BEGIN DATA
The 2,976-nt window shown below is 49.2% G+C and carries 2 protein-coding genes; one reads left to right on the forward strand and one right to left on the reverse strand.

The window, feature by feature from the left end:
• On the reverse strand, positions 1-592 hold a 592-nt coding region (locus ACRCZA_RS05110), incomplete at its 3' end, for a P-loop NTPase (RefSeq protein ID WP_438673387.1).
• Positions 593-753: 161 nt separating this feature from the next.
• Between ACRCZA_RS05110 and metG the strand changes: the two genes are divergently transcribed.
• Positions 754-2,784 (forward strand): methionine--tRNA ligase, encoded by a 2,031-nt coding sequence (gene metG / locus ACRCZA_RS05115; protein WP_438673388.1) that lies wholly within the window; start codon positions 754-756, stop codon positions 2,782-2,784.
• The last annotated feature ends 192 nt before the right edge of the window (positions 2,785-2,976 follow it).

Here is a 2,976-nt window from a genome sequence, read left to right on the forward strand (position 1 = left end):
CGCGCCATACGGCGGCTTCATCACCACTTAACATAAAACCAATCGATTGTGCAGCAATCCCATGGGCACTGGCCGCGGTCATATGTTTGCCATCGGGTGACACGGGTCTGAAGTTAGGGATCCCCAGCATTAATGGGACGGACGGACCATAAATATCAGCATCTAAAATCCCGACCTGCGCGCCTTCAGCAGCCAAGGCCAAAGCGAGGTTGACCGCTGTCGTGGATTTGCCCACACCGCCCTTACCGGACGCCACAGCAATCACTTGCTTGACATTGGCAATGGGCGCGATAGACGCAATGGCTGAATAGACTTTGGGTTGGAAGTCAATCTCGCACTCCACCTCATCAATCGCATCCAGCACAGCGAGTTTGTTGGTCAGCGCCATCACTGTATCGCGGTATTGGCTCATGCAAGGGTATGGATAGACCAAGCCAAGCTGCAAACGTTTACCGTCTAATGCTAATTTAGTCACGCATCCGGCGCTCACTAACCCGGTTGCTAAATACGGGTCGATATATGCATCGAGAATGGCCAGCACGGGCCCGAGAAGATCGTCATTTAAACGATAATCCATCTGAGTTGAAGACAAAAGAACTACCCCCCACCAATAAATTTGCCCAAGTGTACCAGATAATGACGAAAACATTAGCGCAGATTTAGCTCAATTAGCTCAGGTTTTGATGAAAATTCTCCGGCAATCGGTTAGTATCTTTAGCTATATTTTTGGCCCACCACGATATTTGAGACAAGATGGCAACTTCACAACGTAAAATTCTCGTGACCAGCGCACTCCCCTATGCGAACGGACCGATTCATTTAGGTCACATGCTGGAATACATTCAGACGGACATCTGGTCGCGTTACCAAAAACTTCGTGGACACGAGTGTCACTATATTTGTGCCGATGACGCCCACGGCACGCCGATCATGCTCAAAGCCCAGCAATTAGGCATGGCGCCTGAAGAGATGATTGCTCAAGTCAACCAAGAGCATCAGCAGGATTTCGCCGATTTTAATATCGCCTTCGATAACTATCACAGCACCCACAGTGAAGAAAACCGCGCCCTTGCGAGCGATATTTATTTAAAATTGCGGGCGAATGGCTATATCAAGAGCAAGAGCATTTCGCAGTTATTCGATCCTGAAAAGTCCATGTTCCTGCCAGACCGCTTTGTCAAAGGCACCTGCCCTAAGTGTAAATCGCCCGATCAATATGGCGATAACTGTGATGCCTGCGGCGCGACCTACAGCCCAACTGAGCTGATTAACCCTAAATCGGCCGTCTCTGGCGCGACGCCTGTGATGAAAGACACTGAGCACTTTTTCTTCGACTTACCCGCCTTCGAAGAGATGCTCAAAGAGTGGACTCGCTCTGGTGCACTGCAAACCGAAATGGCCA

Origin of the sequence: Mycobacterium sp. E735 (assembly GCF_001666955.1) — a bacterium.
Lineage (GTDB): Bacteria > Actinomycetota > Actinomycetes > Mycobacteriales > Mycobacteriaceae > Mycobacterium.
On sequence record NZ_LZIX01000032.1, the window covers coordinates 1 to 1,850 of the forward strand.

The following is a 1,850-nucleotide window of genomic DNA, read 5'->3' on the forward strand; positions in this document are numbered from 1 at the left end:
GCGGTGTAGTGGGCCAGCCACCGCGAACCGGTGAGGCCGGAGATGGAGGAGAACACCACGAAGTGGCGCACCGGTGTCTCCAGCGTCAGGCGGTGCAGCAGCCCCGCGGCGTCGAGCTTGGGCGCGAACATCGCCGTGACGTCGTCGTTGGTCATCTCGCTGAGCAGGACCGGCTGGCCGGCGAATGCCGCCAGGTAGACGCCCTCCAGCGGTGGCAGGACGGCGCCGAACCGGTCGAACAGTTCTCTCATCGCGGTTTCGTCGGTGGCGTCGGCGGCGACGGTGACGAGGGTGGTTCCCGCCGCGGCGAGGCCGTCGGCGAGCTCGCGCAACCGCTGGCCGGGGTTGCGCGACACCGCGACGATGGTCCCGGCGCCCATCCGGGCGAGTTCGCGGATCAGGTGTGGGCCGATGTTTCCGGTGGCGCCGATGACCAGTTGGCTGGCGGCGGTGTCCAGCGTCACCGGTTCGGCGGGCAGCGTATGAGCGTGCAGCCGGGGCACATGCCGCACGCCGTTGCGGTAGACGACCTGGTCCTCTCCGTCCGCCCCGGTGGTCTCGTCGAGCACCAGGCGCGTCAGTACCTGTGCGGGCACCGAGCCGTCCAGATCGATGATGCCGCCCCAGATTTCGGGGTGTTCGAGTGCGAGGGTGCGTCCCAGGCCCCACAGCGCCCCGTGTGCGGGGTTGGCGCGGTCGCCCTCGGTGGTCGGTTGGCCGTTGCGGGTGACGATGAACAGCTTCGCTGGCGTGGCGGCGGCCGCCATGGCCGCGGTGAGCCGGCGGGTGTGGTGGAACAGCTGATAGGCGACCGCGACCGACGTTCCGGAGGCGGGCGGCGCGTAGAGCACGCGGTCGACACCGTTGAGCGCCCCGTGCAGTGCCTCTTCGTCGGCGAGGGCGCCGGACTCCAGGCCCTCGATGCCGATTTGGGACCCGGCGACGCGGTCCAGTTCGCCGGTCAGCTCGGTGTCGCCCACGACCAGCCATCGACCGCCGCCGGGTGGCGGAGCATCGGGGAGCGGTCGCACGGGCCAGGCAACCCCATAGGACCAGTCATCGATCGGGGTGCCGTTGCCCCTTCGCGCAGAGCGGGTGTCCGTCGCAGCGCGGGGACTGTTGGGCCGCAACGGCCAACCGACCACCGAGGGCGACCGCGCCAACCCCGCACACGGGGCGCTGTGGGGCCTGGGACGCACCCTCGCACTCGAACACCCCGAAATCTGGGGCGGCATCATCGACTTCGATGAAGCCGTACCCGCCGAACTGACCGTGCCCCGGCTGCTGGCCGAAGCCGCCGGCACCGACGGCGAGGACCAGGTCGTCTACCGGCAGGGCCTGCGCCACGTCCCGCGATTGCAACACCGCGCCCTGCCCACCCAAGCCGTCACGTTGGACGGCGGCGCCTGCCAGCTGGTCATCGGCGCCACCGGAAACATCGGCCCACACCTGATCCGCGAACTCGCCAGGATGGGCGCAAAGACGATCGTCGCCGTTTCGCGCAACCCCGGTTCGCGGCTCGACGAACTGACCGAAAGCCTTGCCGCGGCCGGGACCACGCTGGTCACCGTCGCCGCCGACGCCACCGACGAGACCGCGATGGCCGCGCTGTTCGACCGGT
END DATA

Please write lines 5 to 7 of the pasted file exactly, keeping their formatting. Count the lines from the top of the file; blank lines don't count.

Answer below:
• Between ACRCZA_RS05110 and metG the strand changes: the two genes are divergently transcribed.
• Positions 754-2,784 (forward strand): methionine--tRNA ligase, encoded by a 2,031-nt coding sequence (gene metG / locus ACRCZA_RS05115; protein WP_438673388.1) that lies wholly within the window; start codon positions 754-756, stop codon positions 2,782-2,784.
• The last annotated feature ends 192 nt before the right edge of the window (positions 2,785-2,976 follow it).